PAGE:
Then her father sobbed and said, “Last night she was killed in an automobile accident!” Trying to gain composure, he continued: “She asked permission to go to a dance with a certain young man. I didn’t have a good feeling about it. I told her so and asked her not to go. She asked, ‘Why?’ I simply told her that I was uneasy. She had always been an obedient daughter, but she said that if I could not give her a good reason to decline, she wanted to go. And so she did. At the dance, alcoholic beverages were served. Her escort drank a bit—we don’t know how much. While returning home, he was driving too fast, missed a turn, and careened through a guardrail into a reservoir below. They were both submerged and taken to their death.”
As I shared my feeling of sadness, he concluded: “My grief is made worse because I had the distinct feeling that trouble lay ahead. Why couldn’t I have been more persuasive?”
This experience will not have been in vain if others can listen and learn from it. Children, honor your parents, 5 even when they cannot give a satisfactory explanation for their feelings. Please have faith in this scripture, which applies to all age groups: “Hear the instruction of thy father, and forsake not the law of thy mother.” (Prov. 1:8.)
Wise children, listen to learn from parents.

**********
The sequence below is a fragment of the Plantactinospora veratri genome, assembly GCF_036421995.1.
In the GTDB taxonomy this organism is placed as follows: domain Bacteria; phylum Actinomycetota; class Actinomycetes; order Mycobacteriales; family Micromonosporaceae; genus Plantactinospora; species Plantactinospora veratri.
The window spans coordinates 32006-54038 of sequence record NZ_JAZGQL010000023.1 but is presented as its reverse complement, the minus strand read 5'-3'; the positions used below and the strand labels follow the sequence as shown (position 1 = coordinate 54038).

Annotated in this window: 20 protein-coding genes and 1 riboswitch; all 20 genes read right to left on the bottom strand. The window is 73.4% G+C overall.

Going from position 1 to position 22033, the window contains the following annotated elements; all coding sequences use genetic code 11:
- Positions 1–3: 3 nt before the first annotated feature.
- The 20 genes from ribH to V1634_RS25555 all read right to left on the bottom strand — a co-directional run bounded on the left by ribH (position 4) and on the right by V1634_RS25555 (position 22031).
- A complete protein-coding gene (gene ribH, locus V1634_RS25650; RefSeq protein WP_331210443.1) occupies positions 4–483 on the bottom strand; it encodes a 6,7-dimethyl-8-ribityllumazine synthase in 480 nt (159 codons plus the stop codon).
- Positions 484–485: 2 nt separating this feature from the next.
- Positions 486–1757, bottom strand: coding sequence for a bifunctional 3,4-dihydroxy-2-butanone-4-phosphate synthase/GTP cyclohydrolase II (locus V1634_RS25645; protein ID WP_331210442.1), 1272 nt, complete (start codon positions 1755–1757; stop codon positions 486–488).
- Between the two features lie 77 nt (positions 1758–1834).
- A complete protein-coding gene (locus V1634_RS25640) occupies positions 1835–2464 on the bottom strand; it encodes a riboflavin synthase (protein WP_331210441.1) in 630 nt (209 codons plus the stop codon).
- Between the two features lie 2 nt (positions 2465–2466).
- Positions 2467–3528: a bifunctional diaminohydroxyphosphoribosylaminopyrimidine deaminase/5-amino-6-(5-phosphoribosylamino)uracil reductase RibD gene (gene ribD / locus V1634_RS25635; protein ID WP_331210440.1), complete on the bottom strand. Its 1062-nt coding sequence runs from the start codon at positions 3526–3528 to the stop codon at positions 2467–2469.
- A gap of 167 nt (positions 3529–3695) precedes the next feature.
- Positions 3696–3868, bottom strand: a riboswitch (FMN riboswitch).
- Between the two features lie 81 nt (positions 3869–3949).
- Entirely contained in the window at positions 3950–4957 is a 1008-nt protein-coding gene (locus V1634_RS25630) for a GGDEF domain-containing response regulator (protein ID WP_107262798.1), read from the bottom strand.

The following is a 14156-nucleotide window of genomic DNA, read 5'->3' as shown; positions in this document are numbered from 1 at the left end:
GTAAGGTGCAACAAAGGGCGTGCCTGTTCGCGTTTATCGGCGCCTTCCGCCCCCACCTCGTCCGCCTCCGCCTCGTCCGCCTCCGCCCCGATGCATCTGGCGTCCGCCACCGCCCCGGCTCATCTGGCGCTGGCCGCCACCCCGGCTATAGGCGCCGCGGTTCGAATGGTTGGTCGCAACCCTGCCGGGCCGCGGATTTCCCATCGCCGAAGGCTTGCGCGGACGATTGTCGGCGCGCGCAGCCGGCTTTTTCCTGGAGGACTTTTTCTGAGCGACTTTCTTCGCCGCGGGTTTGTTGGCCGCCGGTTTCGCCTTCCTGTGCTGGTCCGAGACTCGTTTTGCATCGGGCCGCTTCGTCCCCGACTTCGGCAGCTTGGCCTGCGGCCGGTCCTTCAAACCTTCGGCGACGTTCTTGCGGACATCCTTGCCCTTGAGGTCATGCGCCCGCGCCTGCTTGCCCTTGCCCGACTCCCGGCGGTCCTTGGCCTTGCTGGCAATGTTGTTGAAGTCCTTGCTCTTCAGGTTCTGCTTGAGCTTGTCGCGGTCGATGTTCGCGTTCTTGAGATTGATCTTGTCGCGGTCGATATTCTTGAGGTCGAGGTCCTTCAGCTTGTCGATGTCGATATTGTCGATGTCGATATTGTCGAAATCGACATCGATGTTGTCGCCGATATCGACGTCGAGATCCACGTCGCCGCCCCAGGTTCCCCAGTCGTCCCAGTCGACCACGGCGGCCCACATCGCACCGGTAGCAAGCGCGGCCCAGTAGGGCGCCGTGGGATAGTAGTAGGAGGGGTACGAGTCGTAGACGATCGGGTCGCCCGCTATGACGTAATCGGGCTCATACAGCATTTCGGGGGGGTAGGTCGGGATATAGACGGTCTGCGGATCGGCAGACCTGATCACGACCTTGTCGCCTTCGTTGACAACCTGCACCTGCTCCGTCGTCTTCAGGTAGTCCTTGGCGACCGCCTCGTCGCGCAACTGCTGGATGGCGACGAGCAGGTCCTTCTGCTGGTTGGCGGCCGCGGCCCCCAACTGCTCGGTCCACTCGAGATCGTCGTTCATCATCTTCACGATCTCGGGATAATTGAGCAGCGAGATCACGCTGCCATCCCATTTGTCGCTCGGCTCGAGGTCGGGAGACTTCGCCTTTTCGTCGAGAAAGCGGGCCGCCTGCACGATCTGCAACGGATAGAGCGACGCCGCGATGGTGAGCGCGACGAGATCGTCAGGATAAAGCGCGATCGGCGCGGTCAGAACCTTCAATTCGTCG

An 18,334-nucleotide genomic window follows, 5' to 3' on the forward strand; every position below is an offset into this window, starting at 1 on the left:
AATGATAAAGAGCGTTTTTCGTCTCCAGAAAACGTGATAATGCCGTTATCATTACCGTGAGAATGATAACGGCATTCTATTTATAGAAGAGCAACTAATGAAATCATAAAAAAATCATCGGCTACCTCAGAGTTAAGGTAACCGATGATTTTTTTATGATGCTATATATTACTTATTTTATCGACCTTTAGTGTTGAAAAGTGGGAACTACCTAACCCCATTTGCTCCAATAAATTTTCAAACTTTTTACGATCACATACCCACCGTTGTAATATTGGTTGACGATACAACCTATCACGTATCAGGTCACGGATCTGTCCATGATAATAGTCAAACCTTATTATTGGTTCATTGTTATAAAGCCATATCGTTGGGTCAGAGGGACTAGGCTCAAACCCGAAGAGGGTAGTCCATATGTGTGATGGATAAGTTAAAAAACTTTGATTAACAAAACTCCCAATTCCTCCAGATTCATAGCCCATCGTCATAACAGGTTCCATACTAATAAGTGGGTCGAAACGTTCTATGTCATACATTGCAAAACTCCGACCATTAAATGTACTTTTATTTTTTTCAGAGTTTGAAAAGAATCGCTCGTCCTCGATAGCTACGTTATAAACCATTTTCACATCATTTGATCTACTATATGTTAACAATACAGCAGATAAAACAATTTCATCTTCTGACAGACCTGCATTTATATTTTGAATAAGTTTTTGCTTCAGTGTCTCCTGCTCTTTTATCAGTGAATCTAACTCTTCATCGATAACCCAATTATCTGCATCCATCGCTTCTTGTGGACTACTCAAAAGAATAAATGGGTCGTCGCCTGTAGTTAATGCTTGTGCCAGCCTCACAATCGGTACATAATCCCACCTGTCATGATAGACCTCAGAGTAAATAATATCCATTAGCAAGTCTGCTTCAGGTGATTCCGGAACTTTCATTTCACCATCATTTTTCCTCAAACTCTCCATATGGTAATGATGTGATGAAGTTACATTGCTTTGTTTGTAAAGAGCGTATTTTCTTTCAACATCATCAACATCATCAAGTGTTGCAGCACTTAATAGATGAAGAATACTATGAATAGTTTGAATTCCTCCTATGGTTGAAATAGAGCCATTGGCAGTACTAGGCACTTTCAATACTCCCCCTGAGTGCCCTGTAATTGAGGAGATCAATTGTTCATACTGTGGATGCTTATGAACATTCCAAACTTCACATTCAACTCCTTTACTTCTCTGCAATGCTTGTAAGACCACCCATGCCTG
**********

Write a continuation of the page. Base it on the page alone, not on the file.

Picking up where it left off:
Husbands and wives, learn to listen, and listen to learn from one another. I was amused to read of an experience recorded by Elder F. Burton Howard in his biography of President Marion G. Romney: “His good-humored love for Ida was manifested in many ways. He delighted in telling of her hearing loss. ‘I once went to see a doctor about her hearing,’ he would say. ‘He asked me how bad it was, and I said I didn’t know. He told me to go home and find out. The doctor instructed me to go into a far room and speak to her. Then I should move nearer and nearer until she does hear. Following the doctor’s instructions, I spoke to her from the bedroom while she was in the kitchen—no answer. I moved nearer and spoke again—no answer. So I went right up to the door of the kitchen and said, “Ida, can you hear me?” She responded, “What is it, Marion—I’ve answered you three times.”’” 8
Even with normal hearing, some couples seem not to listen to one another. Taking time to talk is essential to keep lines of communication intact. If marriage is a prime relationship in life, it deserves prime time! Yet less important appointments are often given priority, leaving only leftover moments for listening to precious partners.
Keeping the garden of marriage well cultivated and free from weeds of neglect requires the time and commitment of love. It is not only a pleasant privilege, it is a scriptural requirement with promise of eternal glory. 9
Wise partners, listen to learn from one another.
Learn to listen, and listen to learn from neighbors. Repeatedly the Lord has said, “Thou shalt love thy neighbour.” (Lev. 19:18; Matt. 19:19.) 10 Opportunities to listen to those of diverse religious or political persuasion can promote tolerance and learning. And a good listener will listen to a person’s sentiments as well. I learned much from Brother David M. Kennedy as we met with many dignitaries in nations abroad. When one of them spoke, Brother Kennedy not only looked eye to eye and listened with real intent, but he even removed his reading glasses, as if to show that he wanted nothing in the way of his total concentration.